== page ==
Before her marriage, Mary visited her cousin Elizabeth, the mother of John the Baptist, and on that occasion more prophetic utterances made quite clear that Mary's future son would be the fulfillment of Israel's hopes. No further personal details are given of Mary. Her silent presence at the birth of Jesus (Matthew 1:12-21; Luke 2:1-7) is recorded. When the child was presented at the Temple to be redeemed according to Jewish law, the aging Simeon told Mary that she would suffer much (Luke 2:21-35). Later, when Jesus at the age of 12 was lost for 3 days, his parents found him among the doctors of the law, and the first of Mary's two recorded statements appears: "My son, why have you acted so with us? Your father and I have looked for you in sorrow" (Luke 2:41-48). Luke adds: Mary kept all these happenings in her memory.

Mary appears again (John 2:1 ff) at a marriage in the town of Cana when her second recorded statement occurs: "They have no wine," she told Jesus. Jesus thereupon turned water into wine. She appears with the relatives of Jesus in an attempt to see him during his public life (Mark 3:3 ff) and at the foot of Jesus' cross when he entrusts her to the care of John the Apostle (John 19:26 ff). She is also mentioned briefly in the Acts of the Apostles (1:14).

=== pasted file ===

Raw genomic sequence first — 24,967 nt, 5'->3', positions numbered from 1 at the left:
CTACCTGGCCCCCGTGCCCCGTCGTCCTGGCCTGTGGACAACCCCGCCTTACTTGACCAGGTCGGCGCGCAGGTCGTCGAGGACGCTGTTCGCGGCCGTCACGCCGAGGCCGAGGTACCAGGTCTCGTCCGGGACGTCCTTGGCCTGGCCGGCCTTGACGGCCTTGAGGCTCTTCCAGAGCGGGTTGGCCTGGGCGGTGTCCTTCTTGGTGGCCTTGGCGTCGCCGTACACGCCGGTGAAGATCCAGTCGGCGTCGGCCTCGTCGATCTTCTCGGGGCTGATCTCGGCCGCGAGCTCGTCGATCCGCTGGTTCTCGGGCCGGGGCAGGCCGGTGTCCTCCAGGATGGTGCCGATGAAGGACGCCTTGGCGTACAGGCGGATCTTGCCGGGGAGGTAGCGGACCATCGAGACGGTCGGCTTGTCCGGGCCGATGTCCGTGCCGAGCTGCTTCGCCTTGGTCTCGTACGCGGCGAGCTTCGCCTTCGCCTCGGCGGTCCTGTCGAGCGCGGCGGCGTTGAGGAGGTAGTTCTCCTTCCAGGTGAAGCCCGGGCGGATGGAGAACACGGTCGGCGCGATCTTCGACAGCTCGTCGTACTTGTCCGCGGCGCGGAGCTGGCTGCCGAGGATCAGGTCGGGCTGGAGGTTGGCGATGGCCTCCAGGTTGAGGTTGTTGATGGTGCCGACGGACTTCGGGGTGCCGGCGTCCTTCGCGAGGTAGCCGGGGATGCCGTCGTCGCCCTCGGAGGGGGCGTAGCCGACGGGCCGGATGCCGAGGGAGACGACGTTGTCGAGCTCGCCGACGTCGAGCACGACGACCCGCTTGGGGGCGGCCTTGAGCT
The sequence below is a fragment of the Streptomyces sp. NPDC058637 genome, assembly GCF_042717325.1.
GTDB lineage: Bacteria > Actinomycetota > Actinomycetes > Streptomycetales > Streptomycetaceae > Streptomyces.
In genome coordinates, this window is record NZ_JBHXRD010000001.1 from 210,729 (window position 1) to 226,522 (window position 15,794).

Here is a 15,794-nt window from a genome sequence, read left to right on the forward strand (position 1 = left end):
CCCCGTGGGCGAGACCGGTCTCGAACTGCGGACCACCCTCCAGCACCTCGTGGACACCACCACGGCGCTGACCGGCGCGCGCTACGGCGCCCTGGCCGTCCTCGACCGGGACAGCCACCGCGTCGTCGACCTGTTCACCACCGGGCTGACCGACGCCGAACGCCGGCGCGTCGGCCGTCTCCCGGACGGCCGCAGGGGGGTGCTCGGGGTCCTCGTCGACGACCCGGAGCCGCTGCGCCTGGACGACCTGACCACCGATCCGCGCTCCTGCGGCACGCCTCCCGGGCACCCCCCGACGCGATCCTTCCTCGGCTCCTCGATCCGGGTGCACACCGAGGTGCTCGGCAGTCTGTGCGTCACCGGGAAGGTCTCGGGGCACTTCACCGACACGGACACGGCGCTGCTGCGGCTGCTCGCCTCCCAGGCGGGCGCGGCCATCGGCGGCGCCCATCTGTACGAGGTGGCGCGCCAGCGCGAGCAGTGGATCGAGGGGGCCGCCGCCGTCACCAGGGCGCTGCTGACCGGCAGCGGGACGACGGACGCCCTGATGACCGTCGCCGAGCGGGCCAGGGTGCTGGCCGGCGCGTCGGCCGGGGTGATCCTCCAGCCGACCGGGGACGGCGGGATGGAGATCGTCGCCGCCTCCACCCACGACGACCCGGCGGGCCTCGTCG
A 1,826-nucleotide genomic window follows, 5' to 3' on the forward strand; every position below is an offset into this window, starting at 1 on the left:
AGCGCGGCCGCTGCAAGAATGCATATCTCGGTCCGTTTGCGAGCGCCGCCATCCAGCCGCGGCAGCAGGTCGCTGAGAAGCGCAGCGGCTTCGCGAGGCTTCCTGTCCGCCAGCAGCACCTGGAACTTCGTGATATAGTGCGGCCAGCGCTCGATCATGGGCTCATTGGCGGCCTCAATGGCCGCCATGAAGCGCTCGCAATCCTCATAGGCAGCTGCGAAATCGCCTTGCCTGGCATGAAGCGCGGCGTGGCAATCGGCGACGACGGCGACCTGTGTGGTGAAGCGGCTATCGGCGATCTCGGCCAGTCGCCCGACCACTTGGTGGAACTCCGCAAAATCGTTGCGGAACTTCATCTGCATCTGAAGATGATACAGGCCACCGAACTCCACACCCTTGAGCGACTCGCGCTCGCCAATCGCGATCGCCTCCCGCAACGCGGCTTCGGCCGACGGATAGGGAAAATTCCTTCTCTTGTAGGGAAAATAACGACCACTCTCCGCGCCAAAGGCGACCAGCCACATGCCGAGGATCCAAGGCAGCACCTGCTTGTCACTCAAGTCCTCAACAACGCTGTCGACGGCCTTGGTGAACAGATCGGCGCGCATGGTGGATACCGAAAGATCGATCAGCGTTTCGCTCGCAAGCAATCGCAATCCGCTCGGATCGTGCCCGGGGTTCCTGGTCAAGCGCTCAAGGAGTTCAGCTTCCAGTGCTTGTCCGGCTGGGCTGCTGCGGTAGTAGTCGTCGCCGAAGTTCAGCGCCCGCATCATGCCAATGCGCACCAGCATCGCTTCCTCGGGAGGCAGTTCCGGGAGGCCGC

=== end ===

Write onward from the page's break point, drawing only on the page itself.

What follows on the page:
The dates of Mary's life can only be surmised. Present researches place the birth of Jesus between 7 and 4 B.C. Granting Mary a minimal age of 16 to 18 years at the time of Jesus' birth, this would place her birth at sometime about 22-20 B.C. There is no precise information as to her death. In the later development of the Eastern and Western Churches, Mary was proclaimed the mother of God. Her position was further defined in the Roman Catholic Church, which in 1854 stated as an article of faith that she had been conceived without the original sin which affects all men. In 1950 Pius XII declared that at her death Mary's body had not corrupted in a grave but that God had taken her body and soul into heaven.

Further Reading

Most of the books written on this subject are either Roman Catholic devotional books, such as Juniper B. Carol, Mariology (1955), or Roman Catholic studies of theology. Nothing has been published concerning the archaeological excavations at Nazareth. For a view of Mary by a Protestant Church historian consult Giovanni Miegge, The Virgin Mary: The Roman Catholic Marian Doctrine (1950; trans. 1955). □

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Mary

Mary1 female forename, name of three saints.